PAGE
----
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[Bug 13176] The bounds of canvas fallback content, as rendered on the canvas, are not provided by the user agent to an assistive technology.

From: <bugzilla@jessica.w3.org>
Date: Thu, 22 Sep 2011 16:29:17 +0000
To: public-html-a11y@w3.org
Message-Id: <E1R6m9F-0004Bz-Rp@jessica.w3.org>
http://www.w3.org/Bugs/Public/show_bug.cgi?id=13176

--- Comment #17 from Charles Pritchard <chuck@jumis.com> 2011-09-22 16:29:17 UTC ---
(In reply to comment #15)
> Zooming is handled already by the focus ring APIs.

Zooming is -partially- handled by the focus ring APIs. It's counter to WCAG to
require that an AT focus on an element prior to the user confirming their
intent to activate that focus. While authors could plausibly loop through every
interactive element, to share that information, such as solution is rather
inefficient and also seems counter-indicative of current practices. Generally,
when an element loses focus from drawFocusRing, I'd think that the
accessibility tree would also remove its "focus" dimensions.

Let me know if that's unclear.

> In general, however, using <canvas> for something that can be sanely interacted
> with in non-visual mediums is completely counter to the point of <canvas>. If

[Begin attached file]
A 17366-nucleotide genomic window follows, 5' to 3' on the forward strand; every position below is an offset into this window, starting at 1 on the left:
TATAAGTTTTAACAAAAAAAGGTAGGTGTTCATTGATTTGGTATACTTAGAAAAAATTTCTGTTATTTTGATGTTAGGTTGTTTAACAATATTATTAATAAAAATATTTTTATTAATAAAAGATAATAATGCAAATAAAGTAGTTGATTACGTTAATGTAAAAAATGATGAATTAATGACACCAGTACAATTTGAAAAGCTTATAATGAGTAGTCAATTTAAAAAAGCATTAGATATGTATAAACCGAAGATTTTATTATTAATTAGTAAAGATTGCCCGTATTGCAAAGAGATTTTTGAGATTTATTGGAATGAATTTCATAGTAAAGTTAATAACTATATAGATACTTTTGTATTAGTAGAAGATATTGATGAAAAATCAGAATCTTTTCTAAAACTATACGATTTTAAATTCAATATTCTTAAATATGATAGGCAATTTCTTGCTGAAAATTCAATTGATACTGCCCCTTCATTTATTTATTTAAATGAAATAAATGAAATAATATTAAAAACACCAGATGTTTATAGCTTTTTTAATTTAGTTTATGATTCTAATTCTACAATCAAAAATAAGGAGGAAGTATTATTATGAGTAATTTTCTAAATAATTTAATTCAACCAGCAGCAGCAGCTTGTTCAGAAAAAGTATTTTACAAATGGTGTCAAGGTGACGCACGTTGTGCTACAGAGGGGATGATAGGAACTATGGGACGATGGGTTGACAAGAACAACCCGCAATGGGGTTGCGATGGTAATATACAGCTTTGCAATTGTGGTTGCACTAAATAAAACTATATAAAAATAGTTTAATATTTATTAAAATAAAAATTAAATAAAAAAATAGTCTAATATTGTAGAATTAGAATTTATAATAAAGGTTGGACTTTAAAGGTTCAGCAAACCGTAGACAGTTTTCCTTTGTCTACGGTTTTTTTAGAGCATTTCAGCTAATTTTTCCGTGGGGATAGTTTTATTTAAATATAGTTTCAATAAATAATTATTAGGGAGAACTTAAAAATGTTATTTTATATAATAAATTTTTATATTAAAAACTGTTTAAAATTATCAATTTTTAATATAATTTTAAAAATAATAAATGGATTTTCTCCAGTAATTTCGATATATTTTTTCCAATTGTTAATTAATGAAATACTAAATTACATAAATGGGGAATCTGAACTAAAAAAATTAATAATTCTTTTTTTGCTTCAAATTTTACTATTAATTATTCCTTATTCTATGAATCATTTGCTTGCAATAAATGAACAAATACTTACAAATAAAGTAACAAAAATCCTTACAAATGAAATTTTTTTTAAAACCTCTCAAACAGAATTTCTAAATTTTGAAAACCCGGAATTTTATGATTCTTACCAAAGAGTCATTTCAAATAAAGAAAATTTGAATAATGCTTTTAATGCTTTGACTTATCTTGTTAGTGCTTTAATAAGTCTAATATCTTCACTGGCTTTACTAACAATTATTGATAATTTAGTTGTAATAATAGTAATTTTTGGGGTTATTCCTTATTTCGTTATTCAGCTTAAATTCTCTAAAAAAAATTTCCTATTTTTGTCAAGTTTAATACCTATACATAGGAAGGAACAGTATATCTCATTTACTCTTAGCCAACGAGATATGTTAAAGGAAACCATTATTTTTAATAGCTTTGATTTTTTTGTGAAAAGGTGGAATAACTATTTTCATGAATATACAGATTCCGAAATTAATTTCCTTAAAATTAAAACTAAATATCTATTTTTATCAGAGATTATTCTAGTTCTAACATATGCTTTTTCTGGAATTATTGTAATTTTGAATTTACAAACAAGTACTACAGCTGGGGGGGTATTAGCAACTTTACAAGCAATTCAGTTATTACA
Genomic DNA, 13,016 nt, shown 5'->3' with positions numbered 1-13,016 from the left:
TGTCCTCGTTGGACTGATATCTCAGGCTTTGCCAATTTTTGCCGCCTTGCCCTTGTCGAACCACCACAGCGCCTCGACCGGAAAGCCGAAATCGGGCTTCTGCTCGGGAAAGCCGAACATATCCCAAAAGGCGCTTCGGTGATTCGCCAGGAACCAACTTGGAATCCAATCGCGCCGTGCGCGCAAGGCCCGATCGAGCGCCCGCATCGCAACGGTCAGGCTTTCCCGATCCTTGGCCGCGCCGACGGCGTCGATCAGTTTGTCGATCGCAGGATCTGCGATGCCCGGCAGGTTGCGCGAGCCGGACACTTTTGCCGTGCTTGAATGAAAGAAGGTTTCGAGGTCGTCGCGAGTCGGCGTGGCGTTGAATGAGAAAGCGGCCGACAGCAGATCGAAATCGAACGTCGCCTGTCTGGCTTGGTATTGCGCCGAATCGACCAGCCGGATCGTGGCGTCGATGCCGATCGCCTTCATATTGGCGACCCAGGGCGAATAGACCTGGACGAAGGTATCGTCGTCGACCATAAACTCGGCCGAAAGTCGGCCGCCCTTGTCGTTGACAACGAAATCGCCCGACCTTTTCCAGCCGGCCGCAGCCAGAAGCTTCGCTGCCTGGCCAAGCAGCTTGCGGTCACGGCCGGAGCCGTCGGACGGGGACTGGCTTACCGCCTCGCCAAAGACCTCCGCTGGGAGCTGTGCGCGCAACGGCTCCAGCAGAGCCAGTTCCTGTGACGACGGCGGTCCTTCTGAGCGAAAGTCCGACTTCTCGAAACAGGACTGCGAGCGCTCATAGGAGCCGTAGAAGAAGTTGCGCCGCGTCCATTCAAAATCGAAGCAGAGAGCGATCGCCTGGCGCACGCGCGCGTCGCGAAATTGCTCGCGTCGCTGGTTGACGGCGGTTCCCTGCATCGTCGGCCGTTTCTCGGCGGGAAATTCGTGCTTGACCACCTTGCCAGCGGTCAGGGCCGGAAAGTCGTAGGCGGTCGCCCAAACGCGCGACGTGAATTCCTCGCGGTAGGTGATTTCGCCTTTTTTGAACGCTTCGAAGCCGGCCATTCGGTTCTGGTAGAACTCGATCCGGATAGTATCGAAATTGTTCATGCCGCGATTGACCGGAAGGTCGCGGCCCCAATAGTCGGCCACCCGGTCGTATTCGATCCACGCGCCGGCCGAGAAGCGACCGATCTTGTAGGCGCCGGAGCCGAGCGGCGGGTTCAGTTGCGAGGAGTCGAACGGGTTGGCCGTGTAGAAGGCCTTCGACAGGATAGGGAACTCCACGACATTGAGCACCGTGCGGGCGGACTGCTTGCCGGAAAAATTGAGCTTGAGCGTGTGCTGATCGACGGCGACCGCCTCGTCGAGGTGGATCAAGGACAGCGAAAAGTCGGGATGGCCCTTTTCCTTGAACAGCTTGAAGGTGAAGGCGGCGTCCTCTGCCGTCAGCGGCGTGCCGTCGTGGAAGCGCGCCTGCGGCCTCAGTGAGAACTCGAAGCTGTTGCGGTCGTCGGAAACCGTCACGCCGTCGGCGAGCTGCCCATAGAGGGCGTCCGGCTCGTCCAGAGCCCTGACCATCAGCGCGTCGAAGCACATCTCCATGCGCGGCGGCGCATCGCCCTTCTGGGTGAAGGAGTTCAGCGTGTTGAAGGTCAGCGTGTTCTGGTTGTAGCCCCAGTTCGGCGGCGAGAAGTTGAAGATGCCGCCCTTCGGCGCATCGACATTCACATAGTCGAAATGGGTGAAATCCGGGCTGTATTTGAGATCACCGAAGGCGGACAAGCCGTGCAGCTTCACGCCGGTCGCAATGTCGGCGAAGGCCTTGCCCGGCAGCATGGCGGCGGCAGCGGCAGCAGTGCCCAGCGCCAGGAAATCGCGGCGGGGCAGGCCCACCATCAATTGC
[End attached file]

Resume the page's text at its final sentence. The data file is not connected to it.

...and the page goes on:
> your content is media-independent, then use HTML, that's what it's for.

Begging your re-evaluation here: the purpose is for canvas to be sanely
interacted with as a spatial medium. "Non-visual" is a much more broad term.

Canvas is very much a spatial language. Yes, it has paint servers. But most of
the data passed around is data about spatial coordinates. These bug reports
relate current defects on various ATs relating to spatial navigation. I do not
think it's practical to tell AT vendors that they are "wrong" in their
implementations. All accessibility trees share this spatial information as part
of their data set.

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Received on Thursday, 22 September 2011 16:29:19 GMT

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